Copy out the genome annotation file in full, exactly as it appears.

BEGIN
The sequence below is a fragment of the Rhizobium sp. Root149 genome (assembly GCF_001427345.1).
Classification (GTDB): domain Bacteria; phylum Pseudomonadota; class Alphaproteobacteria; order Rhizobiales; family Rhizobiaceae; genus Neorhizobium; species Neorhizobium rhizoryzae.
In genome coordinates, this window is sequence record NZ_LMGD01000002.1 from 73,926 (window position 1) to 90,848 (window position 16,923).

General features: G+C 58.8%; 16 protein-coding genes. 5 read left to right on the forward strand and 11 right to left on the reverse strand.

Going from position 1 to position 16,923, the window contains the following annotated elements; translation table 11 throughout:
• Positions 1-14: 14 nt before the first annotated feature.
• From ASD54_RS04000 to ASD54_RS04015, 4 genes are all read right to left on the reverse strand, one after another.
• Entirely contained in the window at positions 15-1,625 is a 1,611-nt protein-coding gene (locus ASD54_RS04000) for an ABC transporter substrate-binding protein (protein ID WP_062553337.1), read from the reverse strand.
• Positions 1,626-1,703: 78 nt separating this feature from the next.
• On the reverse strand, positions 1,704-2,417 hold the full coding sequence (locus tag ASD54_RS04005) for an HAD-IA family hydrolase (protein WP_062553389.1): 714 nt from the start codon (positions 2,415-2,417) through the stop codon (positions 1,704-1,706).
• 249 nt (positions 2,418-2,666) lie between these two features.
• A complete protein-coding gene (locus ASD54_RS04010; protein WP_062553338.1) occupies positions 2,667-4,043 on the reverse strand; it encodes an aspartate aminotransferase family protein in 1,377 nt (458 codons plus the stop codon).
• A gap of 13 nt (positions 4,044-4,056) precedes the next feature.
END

The sequence below is a fragment of the Rhizobium sp. Root149 genome (assembly GCF_001427345.1).
Classification (GTDB): domain Bacteria; phylum Pseudomonadota; class Alphaproteobacteria; order Rhizobiales; family Rhizobiaceae; genus Neorhizobium; species Neorhizobium rhizoryzae.
In genome coordinates, this window is sequence record NZ_LMGD01000002.1 from 73,926 (window position 1) to 90,848 (window position 16,923).

General features: G+C 58.8%; 16 protein-coding genes. 5 read left to right on the forward strand and 11 right to left on the reverse strand.

Going from position 1 to position 16,923, the window contains the following annotated elements; translation table 11 throughout:
• Positions 1-14: 14 nt before the first annotated feature.
• From ASD54_RS04000 to ASD54_RS04015, 4 genes are all read right to left on the reverse strand, one after another.
• Entirely contained in the window at positions 15-1,625 is a 1,611-nt protein-coding gene (locus ASD54_RS04000) for an ABC transporter substrate-binding protein (protein ID WP_062553337.1), read from the reverse strand.
• Positions 1,626-1,703: 78 nt separating this feature from the next.
• On the reverse strand, positions 1,704-2,417 hold the full coding sequence (locus tag ASD54_RS04005) for an HAD-IA family hydrolase (protein WP_062553389.1): 714 nt from the start codon (positions 2,415-2,417) through the stop codon (positions 1,704-1,706).
• 249 nt (positions 2,418-2,666) lie between these two features.
• A complete protein-coding gene (locus ASD54_RS04010; protein WP_062553338.1) occupies positions 2,667-4,043 on the reverse strand; it encodes an aspartate aminotransferase family protein in 1,377 nt (458 codons plus the stop codon).
• A gap of 13 nt (positions 4,044-4,056) precedes the next feature.